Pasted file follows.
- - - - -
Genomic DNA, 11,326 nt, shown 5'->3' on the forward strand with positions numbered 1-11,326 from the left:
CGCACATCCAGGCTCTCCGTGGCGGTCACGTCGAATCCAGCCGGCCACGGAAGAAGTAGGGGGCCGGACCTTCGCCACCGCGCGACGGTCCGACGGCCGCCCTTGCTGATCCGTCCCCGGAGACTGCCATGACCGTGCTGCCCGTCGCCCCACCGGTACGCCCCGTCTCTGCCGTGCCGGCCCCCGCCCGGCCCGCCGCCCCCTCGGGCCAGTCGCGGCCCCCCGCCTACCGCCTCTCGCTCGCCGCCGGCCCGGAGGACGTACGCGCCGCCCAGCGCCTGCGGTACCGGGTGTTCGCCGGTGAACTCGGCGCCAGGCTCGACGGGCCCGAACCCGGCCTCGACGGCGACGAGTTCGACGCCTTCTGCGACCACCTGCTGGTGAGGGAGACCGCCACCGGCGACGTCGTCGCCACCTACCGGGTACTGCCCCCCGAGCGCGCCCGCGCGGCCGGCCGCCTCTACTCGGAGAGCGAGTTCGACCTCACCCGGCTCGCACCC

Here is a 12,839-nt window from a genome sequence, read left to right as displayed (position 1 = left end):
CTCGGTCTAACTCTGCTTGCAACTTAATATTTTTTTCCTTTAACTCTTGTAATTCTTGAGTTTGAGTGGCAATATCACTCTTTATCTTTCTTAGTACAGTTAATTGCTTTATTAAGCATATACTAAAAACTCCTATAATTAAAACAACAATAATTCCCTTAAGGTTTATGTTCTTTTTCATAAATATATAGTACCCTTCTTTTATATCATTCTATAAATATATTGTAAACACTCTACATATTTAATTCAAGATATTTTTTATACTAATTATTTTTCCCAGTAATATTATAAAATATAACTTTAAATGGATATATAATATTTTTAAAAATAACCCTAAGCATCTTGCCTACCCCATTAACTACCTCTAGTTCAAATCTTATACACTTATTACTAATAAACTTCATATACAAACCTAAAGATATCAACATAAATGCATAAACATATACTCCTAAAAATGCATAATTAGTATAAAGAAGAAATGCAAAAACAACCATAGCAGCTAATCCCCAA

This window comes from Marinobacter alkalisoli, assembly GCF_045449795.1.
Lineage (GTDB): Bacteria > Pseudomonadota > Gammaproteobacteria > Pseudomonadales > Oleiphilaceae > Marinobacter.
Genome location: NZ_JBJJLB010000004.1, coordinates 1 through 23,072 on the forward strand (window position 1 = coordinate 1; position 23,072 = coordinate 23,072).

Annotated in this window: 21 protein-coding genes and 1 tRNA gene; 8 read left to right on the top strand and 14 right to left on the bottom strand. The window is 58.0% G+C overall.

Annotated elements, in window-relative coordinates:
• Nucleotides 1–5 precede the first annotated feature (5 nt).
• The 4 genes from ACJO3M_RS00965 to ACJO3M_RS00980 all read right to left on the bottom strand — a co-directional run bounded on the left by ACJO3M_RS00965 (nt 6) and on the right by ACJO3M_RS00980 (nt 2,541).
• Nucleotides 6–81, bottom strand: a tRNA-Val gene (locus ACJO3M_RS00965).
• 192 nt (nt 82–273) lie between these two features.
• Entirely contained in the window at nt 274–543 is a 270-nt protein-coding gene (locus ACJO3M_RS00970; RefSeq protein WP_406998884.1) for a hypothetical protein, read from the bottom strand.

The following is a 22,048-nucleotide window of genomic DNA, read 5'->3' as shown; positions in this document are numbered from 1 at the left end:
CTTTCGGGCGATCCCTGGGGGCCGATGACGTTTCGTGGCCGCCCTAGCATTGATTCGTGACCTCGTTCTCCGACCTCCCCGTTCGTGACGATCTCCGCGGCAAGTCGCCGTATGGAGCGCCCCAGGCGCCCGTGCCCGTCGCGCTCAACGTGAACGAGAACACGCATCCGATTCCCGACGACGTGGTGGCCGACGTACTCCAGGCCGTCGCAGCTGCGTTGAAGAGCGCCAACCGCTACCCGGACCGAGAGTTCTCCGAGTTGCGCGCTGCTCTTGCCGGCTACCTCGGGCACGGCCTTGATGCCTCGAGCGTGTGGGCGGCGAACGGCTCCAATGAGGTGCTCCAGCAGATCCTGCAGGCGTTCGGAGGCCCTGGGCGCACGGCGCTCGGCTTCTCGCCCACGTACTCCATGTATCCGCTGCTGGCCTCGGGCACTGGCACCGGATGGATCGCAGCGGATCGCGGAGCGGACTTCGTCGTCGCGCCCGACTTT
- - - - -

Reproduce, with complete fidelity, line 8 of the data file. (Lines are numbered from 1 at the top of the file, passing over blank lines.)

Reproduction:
Annotated in this window: 21 protein-coding genes and 1 tRNA gene; 8 read left to right on the top strand and 14 right to left on the bottom strand. The window is 58.0% G+C overall.